Published on June 3rd, 2012 | by dvdpinson0
Snow White and the Huntsman: Best Snow White Movie of 2012
“Snow White and the Huntsman” is the best Snow White film of the year. This is no small feat since it seems that every third film released since January has been based on the classic fairy tale. This incarnation delivers what has been advertised; a darker, grittier princess with a little blood on her knuckles. And Chris Hemsworth. The Australian heartthrob is contractually obligated to be in every forth flick released in 2012. Finally, the Snow White film joins forces with the Chris Hemsworth movie to bring us the ultimate in White/Hemsworth entertainment. It is kinda like “The Avengers” in that respect (with a dash of “Mirror Mirror” meets “The Cabin in the Woods”).
The story begins rather standard:
Once upon a time Snow White (Kristen Stewart) was locked high up in the Northern Tower as the evil queen, Ravenna (Charlize Theron), devoured and destroyed her kingdom. The mirror on the wall tells the dread queen that eating the heart of the fairest shall gain her immortality. After some awkward touching from the queen’s ever-pasty brother, Finn (Sam Spruell), Snow escapes to the nearby Dark Forest. That’s when things get a little heavier than usual.
The twisted vines and lurking shadows of the Forest play as a waking nightmare as Snow tries to make her way out alive. Ravenna’s magic does not work in the Forest so she sends a Huntsman (Hemsworth) to retrieve the innocent princess. Of course the Huntsman cannot carve up little Snow and the two join forces to regain the land. There is a touch a romance in the air that is complicated when William (Sam Claflin), a childhood friend of Snow’s, arrives to complete the required love triangle that apparently has to be integral to all Kristen Stewart films. I guess if I have to choose, I’m “Team Huntsman” all the way. I’ll probably even get the shirt.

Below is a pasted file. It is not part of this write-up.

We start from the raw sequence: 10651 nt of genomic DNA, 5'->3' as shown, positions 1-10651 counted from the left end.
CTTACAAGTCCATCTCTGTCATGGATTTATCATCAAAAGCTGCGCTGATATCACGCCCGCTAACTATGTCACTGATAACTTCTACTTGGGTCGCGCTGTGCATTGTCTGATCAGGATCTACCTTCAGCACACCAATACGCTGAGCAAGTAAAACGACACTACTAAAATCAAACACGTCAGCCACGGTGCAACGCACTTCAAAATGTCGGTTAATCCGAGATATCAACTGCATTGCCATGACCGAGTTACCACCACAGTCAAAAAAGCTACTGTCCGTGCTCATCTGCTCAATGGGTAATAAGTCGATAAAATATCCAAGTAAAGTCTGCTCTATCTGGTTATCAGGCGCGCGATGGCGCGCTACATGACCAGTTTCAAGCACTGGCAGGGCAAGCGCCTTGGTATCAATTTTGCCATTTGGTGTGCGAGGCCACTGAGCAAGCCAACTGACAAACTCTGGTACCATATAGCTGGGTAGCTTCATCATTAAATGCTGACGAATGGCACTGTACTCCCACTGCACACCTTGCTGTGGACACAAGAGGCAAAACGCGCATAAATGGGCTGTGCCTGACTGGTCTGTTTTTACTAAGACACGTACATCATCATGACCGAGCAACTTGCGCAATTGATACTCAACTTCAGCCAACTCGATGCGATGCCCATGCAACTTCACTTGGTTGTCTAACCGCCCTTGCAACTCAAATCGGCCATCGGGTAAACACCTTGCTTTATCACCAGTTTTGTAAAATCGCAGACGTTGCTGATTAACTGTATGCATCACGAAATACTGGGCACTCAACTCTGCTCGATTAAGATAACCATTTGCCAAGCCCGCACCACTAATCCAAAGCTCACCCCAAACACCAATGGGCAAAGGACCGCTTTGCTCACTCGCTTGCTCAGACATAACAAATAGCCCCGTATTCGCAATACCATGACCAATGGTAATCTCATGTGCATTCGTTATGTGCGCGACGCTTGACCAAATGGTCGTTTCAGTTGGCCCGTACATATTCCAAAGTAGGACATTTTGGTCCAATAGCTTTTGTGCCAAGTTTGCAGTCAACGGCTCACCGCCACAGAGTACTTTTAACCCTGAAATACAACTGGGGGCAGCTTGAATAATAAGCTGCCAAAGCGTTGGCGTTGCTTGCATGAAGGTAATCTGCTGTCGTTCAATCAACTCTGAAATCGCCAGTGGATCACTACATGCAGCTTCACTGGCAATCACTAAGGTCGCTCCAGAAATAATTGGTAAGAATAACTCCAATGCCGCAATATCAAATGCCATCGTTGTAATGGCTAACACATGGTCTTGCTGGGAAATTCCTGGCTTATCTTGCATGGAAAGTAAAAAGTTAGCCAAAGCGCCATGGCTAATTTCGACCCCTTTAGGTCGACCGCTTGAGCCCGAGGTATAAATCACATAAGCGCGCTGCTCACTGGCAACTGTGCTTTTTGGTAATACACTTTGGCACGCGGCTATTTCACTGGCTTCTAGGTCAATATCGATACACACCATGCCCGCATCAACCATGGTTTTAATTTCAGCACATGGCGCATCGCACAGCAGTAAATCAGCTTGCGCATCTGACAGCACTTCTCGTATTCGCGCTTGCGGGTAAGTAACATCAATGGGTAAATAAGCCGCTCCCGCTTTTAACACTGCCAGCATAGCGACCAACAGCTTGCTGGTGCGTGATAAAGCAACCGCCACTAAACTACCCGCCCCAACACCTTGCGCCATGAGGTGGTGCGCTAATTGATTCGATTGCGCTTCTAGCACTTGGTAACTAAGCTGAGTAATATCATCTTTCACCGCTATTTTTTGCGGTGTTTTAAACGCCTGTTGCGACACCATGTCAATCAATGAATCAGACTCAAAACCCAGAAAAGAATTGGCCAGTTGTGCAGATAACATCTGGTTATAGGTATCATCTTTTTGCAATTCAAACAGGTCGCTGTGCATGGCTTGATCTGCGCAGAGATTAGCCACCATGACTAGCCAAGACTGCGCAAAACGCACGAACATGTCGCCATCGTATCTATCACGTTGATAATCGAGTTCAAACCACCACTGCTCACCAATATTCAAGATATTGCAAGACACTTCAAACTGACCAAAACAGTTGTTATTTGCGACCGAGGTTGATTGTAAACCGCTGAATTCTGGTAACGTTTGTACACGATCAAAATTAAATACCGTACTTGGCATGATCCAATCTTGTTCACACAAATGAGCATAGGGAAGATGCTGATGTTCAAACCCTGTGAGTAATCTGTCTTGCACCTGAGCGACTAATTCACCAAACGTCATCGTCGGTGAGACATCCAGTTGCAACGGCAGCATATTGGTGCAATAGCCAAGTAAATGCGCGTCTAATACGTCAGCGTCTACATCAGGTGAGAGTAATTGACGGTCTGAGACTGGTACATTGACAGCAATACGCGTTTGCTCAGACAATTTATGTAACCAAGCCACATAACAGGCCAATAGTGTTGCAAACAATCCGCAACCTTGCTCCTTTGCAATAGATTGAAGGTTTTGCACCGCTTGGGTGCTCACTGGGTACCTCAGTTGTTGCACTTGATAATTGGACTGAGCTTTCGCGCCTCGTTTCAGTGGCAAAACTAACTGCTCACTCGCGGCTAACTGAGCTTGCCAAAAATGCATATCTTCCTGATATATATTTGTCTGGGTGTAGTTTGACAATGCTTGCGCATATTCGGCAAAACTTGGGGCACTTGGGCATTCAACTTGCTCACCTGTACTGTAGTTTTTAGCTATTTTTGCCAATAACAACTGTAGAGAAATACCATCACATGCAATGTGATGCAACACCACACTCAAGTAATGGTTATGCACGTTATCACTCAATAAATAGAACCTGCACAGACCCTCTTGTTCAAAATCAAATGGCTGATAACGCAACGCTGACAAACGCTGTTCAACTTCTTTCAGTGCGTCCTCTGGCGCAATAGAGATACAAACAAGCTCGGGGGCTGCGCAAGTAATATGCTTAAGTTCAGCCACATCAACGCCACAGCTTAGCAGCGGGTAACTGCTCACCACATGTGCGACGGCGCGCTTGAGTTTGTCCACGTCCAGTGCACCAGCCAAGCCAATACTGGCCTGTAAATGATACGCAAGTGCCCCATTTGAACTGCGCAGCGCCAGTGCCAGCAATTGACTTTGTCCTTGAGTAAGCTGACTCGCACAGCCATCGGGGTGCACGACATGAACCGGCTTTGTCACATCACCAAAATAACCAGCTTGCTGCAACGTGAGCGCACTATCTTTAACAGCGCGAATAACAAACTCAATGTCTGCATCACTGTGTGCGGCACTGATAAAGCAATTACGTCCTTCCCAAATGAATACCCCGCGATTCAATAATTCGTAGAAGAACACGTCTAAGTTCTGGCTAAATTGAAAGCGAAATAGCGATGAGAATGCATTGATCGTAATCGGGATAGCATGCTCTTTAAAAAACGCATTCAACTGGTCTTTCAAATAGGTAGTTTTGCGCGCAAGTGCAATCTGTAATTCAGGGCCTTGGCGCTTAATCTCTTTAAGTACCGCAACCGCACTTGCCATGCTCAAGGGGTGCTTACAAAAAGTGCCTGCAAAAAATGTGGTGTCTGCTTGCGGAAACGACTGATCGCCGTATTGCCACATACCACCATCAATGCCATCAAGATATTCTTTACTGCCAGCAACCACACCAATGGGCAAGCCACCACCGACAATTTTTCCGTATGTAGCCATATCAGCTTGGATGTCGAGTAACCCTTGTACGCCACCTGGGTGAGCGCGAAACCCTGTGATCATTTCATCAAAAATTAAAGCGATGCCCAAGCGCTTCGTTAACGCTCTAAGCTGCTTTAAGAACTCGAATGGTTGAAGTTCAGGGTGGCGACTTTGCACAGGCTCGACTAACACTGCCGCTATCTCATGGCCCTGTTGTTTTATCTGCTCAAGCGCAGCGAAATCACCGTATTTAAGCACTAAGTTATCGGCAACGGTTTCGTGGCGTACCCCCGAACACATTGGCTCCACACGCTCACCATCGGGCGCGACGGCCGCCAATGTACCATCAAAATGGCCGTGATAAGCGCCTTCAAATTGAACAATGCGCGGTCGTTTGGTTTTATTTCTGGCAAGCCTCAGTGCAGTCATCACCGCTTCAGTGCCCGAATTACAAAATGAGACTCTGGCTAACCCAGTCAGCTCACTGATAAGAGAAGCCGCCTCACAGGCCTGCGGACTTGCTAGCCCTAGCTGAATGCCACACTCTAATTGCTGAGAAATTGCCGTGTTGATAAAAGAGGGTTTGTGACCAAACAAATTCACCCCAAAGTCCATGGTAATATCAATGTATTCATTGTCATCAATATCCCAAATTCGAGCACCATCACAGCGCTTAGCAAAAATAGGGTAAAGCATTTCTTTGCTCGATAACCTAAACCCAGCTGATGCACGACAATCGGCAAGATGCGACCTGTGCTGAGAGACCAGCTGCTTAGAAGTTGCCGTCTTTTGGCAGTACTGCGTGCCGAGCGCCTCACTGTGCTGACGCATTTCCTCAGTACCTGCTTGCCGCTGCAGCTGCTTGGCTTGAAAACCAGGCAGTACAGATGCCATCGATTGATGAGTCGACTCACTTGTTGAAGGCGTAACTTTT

“Snow White in the Huntsman” retells the tale by setting the action in a realistic, lived-in world. The costumes looked well worn; the props do not resemble props. This is the film’s greatest accomplishment and allows for the slightest comparison to the “Lord of the Rings” trilogy when it comes to visual aesthetics. Once Snow meets the 7 dwarves, she is taken to a whimsical part of the kingdom where fairies live along side the forest animals. The sequence is pure fantasy and delivers a sense of wonder that has been missing from the modern day fairy tale film.
Stewart is serviceable as White and does her best selling her damsel with a sword. She gets the anger but doesn’t charm. Hemsworth pulls out a little Scottish brogue and plays the strapping hero like a seasoned pro. The accent is probably there to help differentiate between the Huntsman and his Thor. Fierce and full of fire, Charlize Theron owns the film with her wicked monarch. This queen is a deeply damaged woman who spouts her lines with near constant tears welling in her eyes. Theron tends to scream and yell a bit much but the performance is consistently gripping.
It’s hard for me not to criticize Hollywood’s need to repeat and reimagine and here, with Snow White, they’ve gone at it from a couple angles. With the recent announcement that Guillermo Del Toro will direct a new “Beauty and the Beast” and Angelina Jolie taking her turn being evil with “Maleficent” it looks as if the trend will keep going strong. To complain only makes the argument as repetitive as the problem. At least “Snow White and the Huntsmen” entertains by giving us something new along with the familiar.